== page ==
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Virginia AFL-CIO President Doris Crouse-Mays: Virginia’s #1 for Business and Last for Workers

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by Doris Crouse-Mays; President, Virginia AFL-CIO

The Virginia AFL-CIO wants businesses and the state to succeed.  As elected officials and the media applaud the news of Virginia’s ranking as best state to do business, it’s worth noting that it is the workers that make our Commonwealth strong.  As we say – we do the work…and it’s about time Virginia does right by its workers.

According to Oxfam America’s 2018 “Best and Worst States to Work in America” which surveyed the 50 states and D.C., Virginia ranked #51 overall, #51 for wage policies, #48 for worker protections; and #49 for right to organize. The #1 for business ranking seems to come at the expense of workers here in the state and we should admit that.

Looking at our wage policies, Virginia remains among a minority of states that’s failed to raise its minimum wage above the federal level of $7.25. Virginia teachers are paid 31.3% less each week than similar college graduates in other fields.  Lawmakers should raise the minimum wage and reward our teachers by offering competitive pay.

Lawmakers also need to help workers by increasing unemployment compensation.  Virginia ranks 37th among the states by dollar amount of the weekly benefit and 39th among the states for the percentage of wages replaced.

As far as worker protections, the goal of medical treatment for injured workers is to return them to work as quickly as possible. Yet, when Virginia employees get hurt or sick on the job, navigating the workers’ compensation system can be so difficult and the system is so restrictive that workers routinely fail to get access to the quality care they need.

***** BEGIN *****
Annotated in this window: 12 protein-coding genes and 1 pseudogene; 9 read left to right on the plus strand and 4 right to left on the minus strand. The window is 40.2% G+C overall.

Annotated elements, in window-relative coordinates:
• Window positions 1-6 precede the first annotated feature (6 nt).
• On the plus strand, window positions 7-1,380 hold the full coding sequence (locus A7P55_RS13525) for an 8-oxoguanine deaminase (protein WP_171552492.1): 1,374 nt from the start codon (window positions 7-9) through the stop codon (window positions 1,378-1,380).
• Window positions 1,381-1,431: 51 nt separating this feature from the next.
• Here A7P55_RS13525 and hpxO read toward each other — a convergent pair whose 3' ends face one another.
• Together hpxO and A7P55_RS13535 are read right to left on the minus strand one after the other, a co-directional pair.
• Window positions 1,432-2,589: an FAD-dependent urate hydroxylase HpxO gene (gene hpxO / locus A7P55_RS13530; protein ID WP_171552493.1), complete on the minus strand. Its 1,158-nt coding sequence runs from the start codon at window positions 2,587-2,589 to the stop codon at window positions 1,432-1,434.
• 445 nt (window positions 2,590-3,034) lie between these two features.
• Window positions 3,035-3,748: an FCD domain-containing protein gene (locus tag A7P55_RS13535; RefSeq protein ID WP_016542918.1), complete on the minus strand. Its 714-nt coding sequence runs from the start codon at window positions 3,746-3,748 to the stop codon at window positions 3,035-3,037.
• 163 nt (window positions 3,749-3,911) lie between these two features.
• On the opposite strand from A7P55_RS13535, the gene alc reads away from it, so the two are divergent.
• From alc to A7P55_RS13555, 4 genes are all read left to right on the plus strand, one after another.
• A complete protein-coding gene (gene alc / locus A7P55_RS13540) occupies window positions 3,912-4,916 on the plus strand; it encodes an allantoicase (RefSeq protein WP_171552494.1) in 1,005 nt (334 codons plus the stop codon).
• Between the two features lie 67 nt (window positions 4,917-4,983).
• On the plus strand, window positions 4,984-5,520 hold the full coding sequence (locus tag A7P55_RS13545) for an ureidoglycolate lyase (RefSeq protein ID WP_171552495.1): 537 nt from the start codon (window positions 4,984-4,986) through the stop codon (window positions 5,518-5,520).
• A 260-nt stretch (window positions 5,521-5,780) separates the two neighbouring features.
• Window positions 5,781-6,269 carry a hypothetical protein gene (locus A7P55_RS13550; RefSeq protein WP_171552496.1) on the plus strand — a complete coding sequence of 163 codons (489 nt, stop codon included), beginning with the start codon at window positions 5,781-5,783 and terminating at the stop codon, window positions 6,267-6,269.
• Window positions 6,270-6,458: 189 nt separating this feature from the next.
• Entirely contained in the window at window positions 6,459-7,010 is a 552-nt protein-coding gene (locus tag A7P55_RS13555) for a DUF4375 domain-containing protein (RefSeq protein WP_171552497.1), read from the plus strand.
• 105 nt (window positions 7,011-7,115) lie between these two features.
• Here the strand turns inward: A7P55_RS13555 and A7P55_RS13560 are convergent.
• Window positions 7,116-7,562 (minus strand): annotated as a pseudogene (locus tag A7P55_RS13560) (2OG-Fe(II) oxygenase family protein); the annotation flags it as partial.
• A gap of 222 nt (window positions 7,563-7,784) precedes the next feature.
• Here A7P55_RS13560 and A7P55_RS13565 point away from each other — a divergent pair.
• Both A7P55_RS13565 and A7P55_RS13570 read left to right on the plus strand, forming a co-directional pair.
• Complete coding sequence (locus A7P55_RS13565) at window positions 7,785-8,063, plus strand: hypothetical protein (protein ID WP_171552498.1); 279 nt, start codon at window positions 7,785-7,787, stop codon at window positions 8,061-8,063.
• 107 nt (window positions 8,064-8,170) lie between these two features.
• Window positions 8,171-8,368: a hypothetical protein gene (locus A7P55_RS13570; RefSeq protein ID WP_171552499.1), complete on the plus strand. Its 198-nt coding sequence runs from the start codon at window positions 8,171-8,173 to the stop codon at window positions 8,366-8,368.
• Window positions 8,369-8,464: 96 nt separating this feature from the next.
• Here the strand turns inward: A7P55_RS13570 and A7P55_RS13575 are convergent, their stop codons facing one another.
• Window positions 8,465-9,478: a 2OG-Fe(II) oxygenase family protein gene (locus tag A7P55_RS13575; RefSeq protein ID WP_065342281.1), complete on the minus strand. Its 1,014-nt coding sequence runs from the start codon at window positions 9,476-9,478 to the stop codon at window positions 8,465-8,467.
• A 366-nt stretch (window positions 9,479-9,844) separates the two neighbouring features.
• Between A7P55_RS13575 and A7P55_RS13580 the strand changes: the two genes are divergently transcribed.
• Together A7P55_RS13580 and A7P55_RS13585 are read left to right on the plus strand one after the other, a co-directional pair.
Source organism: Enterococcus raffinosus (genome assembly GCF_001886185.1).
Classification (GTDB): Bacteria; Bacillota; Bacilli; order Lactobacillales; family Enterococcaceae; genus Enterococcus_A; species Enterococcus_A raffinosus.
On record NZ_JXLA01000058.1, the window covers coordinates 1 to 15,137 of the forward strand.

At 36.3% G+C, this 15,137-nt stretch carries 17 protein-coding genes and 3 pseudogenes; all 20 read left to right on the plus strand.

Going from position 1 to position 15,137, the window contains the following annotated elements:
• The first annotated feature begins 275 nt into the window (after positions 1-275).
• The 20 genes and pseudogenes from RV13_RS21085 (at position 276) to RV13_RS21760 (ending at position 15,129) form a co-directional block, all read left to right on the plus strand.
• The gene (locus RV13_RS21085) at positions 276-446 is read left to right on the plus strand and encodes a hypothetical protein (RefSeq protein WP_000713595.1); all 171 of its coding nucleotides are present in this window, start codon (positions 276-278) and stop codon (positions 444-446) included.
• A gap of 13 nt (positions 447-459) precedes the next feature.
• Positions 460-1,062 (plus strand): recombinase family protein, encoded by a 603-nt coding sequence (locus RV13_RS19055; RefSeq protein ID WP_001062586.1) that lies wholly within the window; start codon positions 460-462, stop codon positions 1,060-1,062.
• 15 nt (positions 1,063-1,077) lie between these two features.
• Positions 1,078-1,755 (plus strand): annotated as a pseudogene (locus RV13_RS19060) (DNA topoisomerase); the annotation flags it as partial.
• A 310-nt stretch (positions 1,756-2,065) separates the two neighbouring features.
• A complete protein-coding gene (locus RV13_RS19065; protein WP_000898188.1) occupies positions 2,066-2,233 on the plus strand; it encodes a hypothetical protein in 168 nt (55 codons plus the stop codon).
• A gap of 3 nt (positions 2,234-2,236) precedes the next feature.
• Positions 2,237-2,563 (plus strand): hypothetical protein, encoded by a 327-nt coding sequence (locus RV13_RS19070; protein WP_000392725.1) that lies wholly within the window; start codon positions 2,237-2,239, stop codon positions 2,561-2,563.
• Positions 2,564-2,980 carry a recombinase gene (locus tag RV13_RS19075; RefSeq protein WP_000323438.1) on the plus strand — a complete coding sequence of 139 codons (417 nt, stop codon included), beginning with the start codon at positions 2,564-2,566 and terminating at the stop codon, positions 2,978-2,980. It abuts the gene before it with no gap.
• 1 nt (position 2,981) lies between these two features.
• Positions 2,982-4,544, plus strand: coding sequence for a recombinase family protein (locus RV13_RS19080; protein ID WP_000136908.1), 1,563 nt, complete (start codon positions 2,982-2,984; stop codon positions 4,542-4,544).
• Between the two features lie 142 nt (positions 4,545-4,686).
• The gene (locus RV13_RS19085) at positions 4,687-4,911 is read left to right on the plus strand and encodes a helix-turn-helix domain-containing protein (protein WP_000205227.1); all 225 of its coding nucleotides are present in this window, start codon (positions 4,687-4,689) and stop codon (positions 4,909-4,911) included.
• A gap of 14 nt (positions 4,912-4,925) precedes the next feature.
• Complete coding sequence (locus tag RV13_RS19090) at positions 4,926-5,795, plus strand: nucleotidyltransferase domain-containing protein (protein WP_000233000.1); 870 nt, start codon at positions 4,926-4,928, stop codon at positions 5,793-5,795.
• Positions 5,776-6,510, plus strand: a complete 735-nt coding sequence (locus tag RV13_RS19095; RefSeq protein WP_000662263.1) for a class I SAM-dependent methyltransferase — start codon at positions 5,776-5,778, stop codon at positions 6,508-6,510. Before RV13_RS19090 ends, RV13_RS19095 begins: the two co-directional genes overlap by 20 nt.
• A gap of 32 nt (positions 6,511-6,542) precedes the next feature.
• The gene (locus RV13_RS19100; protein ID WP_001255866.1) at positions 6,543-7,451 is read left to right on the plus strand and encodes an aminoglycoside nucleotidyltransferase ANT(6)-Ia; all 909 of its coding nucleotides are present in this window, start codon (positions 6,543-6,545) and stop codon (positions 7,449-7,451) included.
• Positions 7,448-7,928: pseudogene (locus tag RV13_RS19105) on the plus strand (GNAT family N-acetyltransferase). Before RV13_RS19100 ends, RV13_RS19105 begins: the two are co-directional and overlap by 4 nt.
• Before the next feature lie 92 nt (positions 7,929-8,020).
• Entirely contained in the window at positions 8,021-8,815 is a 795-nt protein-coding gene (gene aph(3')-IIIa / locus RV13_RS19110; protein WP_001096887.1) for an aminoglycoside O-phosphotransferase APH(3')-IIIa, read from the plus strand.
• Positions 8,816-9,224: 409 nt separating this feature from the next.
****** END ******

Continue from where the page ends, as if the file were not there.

Virginia does not offer basic workplace protections for pregnant or nursing women, paid family and medical leave, codified public employment non-discrimination policies for LGBTQ individuals nor fair scheduling legislation. Workers who don’t get paid even lack the ability to sue for unpaid wages.

Finally, the study praising Virginia favors states with right to work laws. Again, let’s acknowledge that workers in right-to-work states are less likely to have employer provided health insurance, more likely to encounter unsafe working conditions, and earn nearly $8,000 less than in states without these policies. A strong union presence also provides a skilled workforce through registered union training programs.

Does there have to be this tradeoff where if business does well, workers must struggle? No and Washington State is proof. In 2018, they ranked both #1 best for business and #1 best for workers. So, as Virginia touts being good for business, let us remember where we are for workers and strive to do better.